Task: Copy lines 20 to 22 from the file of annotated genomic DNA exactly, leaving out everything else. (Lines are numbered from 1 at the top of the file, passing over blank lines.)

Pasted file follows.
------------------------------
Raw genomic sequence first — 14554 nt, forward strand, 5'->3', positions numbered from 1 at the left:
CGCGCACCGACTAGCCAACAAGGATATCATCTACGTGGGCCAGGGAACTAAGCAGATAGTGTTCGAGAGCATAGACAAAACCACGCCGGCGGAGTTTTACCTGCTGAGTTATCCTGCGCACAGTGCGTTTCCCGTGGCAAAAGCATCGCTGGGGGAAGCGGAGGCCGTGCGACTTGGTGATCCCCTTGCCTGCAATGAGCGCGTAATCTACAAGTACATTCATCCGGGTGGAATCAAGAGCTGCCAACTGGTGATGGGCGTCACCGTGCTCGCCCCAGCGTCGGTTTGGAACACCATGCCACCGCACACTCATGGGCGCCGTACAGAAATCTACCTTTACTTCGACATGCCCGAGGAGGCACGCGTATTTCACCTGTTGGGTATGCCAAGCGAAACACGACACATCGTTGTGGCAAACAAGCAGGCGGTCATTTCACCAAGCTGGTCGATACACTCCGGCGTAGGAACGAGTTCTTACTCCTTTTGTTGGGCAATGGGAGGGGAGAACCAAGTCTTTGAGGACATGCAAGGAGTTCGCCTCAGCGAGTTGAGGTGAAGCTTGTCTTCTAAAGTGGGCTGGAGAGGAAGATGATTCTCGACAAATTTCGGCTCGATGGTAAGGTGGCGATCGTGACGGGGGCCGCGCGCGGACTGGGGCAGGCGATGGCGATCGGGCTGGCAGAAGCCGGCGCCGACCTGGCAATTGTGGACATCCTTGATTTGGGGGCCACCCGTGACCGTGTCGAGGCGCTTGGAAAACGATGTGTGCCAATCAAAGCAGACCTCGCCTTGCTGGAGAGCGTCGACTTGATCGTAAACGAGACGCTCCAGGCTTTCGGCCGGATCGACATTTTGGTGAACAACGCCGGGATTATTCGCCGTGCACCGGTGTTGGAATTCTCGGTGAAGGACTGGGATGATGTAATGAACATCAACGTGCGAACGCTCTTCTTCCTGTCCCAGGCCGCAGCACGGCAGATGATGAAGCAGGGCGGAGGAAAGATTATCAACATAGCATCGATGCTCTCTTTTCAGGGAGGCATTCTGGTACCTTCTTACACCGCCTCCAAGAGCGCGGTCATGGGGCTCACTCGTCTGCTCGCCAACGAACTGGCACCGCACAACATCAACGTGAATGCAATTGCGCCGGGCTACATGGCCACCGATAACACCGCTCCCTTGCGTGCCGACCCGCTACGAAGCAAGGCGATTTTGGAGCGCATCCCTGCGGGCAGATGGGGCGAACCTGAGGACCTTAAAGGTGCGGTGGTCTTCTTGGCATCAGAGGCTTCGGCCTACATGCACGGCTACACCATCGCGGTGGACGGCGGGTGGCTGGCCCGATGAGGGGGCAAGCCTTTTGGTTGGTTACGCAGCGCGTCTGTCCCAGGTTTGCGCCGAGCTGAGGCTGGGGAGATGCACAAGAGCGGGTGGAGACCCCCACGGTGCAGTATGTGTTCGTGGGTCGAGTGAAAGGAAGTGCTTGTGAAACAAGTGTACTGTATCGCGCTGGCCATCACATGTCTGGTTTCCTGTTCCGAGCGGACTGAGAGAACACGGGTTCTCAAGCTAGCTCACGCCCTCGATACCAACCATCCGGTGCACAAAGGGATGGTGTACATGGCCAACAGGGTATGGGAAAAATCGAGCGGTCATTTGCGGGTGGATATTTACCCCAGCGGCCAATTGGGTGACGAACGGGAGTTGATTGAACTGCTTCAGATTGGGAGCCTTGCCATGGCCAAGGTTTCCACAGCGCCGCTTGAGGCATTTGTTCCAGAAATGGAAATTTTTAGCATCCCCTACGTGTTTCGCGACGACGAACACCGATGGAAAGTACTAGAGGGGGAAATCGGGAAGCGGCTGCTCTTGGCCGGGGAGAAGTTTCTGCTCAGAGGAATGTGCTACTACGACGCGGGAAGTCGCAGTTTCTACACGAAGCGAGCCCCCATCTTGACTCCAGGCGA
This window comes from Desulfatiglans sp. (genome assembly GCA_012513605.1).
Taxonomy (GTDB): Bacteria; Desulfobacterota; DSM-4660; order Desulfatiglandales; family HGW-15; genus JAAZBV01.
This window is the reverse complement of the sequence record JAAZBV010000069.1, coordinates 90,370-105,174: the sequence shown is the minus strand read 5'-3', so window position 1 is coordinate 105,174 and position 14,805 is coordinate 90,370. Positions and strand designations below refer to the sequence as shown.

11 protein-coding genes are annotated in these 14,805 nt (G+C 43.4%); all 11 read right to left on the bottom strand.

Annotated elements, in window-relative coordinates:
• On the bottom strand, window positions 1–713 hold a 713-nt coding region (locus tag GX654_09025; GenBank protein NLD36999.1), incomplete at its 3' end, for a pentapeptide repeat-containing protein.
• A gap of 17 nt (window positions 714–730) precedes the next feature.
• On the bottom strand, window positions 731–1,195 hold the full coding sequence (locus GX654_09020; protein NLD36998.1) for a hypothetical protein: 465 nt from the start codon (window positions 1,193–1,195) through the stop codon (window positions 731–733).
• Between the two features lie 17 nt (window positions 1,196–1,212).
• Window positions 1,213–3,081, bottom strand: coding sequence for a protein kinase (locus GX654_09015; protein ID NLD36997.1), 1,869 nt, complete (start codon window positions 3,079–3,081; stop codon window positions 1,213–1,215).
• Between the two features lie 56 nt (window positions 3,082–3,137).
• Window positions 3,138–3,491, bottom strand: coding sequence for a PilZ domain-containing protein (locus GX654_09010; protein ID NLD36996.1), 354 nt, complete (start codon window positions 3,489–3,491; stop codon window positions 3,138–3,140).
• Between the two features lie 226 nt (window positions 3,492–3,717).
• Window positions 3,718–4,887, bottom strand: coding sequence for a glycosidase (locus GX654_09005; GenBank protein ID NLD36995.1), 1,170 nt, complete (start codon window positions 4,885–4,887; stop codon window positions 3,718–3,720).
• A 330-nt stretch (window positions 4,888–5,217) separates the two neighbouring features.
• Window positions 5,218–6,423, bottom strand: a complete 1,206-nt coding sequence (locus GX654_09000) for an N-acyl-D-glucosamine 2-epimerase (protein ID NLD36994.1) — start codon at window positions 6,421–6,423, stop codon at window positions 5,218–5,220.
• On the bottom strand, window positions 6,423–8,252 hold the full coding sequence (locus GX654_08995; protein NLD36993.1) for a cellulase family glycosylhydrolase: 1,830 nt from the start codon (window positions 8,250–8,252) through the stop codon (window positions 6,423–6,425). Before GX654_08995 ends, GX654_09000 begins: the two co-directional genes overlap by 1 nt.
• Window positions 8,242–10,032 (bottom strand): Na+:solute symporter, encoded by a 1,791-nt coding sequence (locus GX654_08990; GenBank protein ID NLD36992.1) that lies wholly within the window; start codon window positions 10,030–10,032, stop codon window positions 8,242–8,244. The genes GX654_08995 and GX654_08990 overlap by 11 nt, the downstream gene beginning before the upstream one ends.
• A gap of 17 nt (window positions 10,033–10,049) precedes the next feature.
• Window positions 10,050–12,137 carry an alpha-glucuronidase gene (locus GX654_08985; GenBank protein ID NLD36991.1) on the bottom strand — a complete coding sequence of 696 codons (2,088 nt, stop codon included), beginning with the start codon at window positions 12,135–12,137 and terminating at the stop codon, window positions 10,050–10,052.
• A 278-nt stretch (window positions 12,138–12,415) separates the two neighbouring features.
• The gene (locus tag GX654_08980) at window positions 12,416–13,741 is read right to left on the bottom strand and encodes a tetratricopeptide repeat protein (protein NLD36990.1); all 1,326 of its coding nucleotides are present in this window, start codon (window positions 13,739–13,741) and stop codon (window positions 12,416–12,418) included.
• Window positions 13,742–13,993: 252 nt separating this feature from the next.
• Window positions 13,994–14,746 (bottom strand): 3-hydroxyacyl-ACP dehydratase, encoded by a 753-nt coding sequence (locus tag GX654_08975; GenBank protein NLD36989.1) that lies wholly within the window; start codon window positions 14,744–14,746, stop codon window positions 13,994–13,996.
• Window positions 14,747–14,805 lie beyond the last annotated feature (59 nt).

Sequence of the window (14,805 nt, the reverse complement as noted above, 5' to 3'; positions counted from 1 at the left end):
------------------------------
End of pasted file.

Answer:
• Window positions 8,242–10,032 (bottom strand): Na+:solute symporter, encoded by a 1,791-nt coding sequence (locus GX654_08990; GenBank protein ID NLD36992.1) that lies wholly within the window; start codon window positions 10,030–10,032, stop codon window positions 8,242–8,244. The genes GX654_08995 and GX654_08990 overlap by 11 nt, the downstream gene beginning before the upstream one ends.
• A gap of 17 nt (window positions 10,033–10,049) precedes the next feature.
• Window positions 10,050–12,137 carry an alpha-glucuronidase gene (locus GX654_08985; GenBank protein ID NLD36991.1) on the bottom strand — a complete coding sequence of 696 codons (2,088 nt, stop codon included), beginning with the start codon at window positions 12,135–12,137 and terminating at the stop codon, window positions 10,050–10,052.